Size (and mobility) matters. As desktop PCs lose ground to tablets and smartphones, and the cloud becomes a more mainstream means for software deployment, desktop applications are being elbowed aside by mobile apps and Web services, resulting in a significant shift in the way software is created.
Software development organizations large and small are moving quickly to adopt new tools and new paradigms, adapting existing tool sets, talent pools, and processes to make the most of new computing environments and emerging opportunities.
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Gone are the days of bits being passed from one isolated team to another in service of the one true build. Modern app development requires a nimble, cross-functional approach to rapid deployment.
Here's how several leading-edge development shops are meeting the challenges of this new frontier.
1. Mobile- and service-first development: Tomorrow's wave -- or at least today's
From the outside, the one development trend fast becoming evident to everyone -- end-user, customer, and developer alike -- is the emphasis on mobile-first development, along with all the complexity that entails.
"Apps are huge now," says Matt Powers, CTO of Applico, a developer of mobile and Web apps for a variety of big clients such as Google, Asics, AT&T, National Oceanic and Atmospheric Administration, and the Mayo Clinic. "They used to run locally off the device, so the infrastructure to support them was small. Now you have people bringing their entire brand, and everything they do on the website, if they have one, to mobile."
If that infrastructure is deployed as SaaS (software as a service), it requires development practices that are orders of magnitude more rigorous and complex than those used for deploying stand-alone apps.
Intuit, the creators of QuickBooks and GoPayment, learned this lesson when the company broadened its services to meet an international market of 1.3 million users -- covering 150 countries, 143 currencies, and 46 languages.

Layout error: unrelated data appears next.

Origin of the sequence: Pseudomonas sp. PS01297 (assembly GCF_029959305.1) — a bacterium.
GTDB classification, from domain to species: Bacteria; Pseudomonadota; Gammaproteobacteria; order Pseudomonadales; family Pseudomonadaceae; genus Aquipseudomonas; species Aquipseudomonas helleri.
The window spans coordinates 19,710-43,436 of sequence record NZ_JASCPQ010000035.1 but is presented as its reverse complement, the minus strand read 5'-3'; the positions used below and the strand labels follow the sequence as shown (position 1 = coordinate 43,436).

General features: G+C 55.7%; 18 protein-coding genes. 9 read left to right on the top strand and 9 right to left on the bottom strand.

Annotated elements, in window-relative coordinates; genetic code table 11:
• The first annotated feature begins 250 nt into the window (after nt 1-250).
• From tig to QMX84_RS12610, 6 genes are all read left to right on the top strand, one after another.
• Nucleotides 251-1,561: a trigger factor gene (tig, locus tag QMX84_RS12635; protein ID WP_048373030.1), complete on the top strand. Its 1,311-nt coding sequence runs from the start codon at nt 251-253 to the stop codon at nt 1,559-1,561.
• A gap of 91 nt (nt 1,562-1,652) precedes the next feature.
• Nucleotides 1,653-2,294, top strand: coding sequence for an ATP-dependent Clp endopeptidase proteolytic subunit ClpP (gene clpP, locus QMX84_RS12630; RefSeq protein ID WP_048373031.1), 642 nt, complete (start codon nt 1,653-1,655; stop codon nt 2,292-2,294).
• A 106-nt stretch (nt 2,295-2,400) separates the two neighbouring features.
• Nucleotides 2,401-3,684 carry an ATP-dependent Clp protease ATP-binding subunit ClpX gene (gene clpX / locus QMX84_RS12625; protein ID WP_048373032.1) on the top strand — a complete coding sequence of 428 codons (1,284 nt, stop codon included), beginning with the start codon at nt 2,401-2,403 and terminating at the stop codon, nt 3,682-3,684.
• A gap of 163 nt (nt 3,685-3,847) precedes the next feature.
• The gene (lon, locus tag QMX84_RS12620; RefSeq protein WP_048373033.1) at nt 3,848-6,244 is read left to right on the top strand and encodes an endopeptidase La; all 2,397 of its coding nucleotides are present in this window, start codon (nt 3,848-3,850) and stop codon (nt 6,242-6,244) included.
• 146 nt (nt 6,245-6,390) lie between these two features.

"We needed to scale the development from small teams of 10 to 15 engineers to a team of 70-plus engineers," explained Anshu Verma, architect at Intuit for QuickBooks Online. Engineers needed to develop faster overall, and thus adopted what he calls a "safety-first design pattern," which draws inspiration from how circuit breakers work. This design allows old and new workflows to co-exist -- an important feature for a Web service. "In case of exigencies, we fall back to the old [workflow] on-the-fly and cut over to the new [workflow] when we are confident about it. It really helped us move faster without impacting customers."
Intuit's own development cycle for new features is now a mere two to four weeks, which requires them to use Scrum processes and test automation. "We use tools like Jira, Greenhopper, and Rally to facilitate the iterations across all key stakeholders -- product management, development, QA, deployment -- and created testing frameworks using modern tools like WebDriver, PhantomJS, JSUnit, DOH [Dojo Objective Harness], JUnit, and so on."
On the other hand, changing practices for the sake of going mobile doesn't make much sense unless it's backed with sound business strategy. Such is Joel Semeniuk's belief; he has been a project manager for more than 20 years and is now executive vice president of agile project management at Telerik, which creates a broad palette of software testing tools and UI components for .Net.